Support grows for payment reform - The BESA
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Thursday, May 3, 2018

Support grows for payment reform

The decision to postpone the second reading of the Aldous Bill will give the construction industry more time to build support for lasting change to unfair payment practices, according to the Building Engineering Services Association (BESA).

The Bill, which seeks to ensure retentions money owed to sub-contractors is protected from misuse and loss, is now scheduled to be put before the House of Commons on June 15 following its postponement from last week.

Meanwhile, support for the change has continued to grow with 130 MPs and 78 trade bodies now behind the Bill championed by Peter Aldous MP.

“Industry support for the reform of outdated payment systems is at unprecedented levels,” said Mr Aldous. “Construction is an essential underpinning of our lives and work, and we need to support the industry and especially SMEs to ensure future growth and prosperity.”

He explained that the pressure on government time and the sheer volume of proposed legislation meant the Bill’s second reading had to be held back until June, but that the campaign was “stepping up”.

“We are also working to demonstrate [to government] that retention deposit schemes will have a positive economic impact and offer a net gain to both the Treasury and SMEs,” said Mr Aldous.

Urgency
This issue was given added urgency by the revelation that business failures across the construction sector soared by more than 73% in the first quarter of this year. The collapse of Carillion, which was holding £800m in unpaid debts to sub-contractors, was a huge contributor to this surge in insolvencies. The research from Creditsafe also revealed that bad debts in construction leapt by 66% in the same period.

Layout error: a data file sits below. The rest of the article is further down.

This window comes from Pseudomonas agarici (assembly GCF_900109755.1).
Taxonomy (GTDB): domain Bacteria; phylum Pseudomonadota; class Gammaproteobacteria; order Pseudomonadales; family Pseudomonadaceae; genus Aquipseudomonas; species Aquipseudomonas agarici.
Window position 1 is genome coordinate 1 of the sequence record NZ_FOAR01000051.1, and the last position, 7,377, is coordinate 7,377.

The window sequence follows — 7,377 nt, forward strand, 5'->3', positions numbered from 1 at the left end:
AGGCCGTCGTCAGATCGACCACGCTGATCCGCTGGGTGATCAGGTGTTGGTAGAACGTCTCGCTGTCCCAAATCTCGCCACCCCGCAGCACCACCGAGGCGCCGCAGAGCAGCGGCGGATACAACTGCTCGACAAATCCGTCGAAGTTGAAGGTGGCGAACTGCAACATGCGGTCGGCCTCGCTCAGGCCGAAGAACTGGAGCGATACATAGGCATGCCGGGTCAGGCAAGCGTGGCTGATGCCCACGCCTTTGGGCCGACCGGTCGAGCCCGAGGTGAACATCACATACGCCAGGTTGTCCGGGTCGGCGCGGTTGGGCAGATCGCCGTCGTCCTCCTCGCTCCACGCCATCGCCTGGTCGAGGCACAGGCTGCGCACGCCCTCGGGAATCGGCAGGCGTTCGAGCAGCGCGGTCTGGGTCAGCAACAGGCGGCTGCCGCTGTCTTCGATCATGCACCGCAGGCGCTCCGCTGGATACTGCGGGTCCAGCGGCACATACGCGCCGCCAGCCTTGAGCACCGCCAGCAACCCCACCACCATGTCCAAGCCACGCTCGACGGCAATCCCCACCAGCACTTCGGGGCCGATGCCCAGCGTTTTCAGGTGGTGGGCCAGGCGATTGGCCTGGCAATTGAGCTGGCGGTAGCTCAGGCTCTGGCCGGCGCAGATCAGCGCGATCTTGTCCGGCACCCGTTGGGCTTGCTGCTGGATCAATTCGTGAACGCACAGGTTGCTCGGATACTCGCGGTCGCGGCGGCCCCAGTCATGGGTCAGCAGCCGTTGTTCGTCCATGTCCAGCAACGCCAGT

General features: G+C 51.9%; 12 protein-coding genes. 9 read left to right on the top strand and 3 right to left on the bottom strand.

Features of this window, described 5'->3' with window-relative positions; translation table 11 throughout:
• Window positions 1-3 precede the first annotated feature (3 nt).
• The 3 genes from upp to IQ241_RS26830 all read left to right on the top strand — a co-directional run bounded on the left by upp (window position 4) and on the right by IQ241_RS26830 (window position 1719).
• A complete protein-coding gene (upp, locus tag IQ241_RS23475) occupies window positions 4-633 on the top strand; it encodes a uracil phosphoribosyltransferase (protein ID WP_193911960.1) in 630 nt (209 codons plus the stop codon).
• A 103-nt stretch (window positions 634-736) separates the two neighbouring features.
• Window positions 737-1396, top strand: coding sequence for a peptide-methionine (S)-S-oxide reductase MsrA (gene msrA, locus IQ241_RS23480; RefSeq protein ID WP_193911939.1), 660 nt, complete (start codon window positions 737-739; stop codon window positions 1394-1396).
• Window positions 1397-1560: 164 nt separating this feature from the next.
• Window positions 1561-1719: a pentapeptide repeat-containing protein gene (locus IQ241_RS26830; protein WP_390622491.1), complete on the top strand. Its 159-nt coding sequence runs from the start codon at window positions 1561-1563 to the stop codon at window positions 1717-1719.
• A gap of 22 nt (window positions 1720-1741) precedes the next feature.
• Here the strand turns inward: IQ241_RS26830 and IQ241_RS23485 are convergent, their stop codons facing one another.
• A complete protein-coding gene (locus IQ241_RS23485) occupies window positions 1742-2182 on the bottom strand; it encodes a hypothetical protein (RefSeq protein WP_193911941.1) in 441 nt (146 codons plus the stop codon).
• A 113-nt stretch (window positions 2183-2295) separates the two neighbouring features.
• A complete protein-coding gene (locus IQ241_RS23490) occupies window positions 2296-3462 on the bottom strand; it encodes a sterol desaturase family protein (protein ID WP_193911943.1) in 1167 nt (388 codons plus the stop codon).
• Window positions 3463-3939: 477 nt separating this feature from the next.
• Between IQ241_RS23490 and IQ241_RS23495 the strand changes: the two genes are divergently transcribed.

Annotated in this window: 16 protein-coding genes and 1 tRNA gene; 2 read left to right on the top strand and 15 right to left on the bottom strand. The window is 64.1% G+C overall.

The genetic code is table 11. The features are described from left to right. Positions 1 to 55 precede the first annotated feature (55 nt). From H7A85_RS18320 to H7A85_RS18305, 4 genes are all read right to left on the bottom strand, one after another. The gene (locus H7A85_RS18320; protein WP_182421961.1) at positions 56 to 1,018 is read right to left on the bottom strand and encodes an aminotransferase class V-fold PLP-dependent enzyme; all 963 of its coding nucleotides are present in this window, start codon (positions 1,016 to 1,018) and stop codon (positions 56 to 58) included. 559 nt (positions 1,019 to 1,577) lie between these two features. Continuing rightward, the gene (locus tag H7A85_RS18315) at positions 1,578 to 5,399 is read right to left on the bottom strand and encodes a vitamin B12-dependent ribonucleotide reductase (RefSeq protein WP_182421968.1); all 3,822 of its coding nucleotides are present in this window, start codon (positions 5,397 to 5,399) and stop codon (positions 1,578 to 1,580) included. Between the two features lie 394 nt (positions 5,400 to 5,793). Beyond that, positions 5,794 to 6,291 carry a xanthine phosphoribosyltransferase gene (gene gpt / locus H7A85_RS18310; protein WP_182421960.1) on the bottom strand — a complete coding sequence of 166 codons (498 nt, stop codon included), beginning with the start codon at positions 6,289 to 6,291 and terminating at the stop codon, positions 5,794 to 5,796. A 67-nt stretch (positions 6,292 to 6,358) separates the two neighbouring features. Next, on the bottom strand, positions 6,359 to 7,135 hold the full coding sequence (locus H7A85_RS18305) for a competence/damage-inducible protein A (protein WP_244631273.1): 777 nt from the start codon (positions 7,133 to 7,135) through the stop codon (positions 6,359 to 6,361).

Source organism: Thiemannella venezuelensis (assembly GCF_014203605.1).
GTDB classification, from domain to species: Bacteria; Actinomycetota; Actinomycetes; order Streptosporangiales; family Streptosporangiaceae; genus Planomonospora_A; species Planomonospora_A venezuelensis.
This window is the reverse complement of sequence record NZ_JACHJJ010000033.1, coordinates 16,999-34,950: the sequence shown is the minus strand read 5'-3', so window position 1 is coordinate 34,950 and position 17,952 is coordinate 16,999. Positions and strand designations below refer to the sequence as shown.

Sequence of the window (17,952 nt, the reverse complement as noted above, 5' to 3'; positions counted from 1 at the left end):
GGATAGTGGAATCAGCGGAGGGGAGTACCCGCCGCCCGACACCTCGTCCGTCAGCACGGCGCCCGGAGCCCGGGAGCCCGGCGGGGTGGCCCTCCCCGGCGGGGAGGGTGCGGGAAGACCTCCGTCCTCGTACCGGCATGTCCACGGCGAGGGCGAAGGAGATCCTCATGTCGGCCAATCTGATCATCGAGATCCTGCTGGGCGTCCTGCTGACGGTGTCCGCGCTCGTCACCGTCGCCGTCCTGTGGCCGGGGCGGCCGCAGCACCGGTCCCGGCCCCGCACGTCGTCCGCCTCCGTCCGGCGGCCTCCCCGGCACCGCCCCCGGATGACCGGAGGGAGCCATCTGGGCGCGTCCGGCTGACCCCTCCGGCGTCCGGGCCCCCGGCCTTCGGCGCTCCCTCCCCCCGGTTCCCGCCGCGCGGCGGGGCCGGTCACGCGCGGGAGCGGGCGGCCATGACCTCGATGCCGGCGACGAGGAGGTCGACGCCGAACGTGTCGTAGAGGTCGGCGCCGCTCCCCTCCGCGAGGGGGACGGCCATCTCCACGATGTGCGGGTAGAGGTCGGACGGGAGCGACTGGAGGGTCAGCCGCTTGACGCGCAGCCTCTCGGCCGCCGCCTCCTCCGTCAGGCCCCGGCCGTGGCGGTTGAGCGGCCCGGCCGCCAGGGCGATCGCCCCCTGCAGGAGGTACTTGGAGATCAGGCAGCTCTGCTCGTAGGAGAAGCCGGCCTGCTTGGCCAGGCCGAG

“These figures are truly shocking and show just why the work being led by Peter Aldous is so important,” said BESA’s public affairs and policy manager Alexi Ozioro.

“However, momentum is now clearly behind reform and the Aldous Bill has generated a tremendous level of political and industry support,” he said. “The campaign continues to grow and strengthen, but we have a lot of work to do and the extra two months gives us a great chance to further grow the support for change.”

A group of industry leaders representing more than 355,000 businesses joined Mr Aldous to present a petition on late payment to the Prime Minister last week. Federation of Small Business chair Mike Cherry, Federation of Master Builders chief executive Brian Berry, director general of the Institute of Directors Stephen Martin, and the chief executives of BESA and the ECA David Frise and Steve Bratt accompanied Mr Aldous to 10 Downing Street.

“This is the largest coalition on fair payment ever,” said Mr Aldous. “We have a golden opportunity to improve the industry for the better, level the playing field for SMEs and protect thousands and thousands of jobs. The industry loses around £1m for each working day, mostly from SMEs.”

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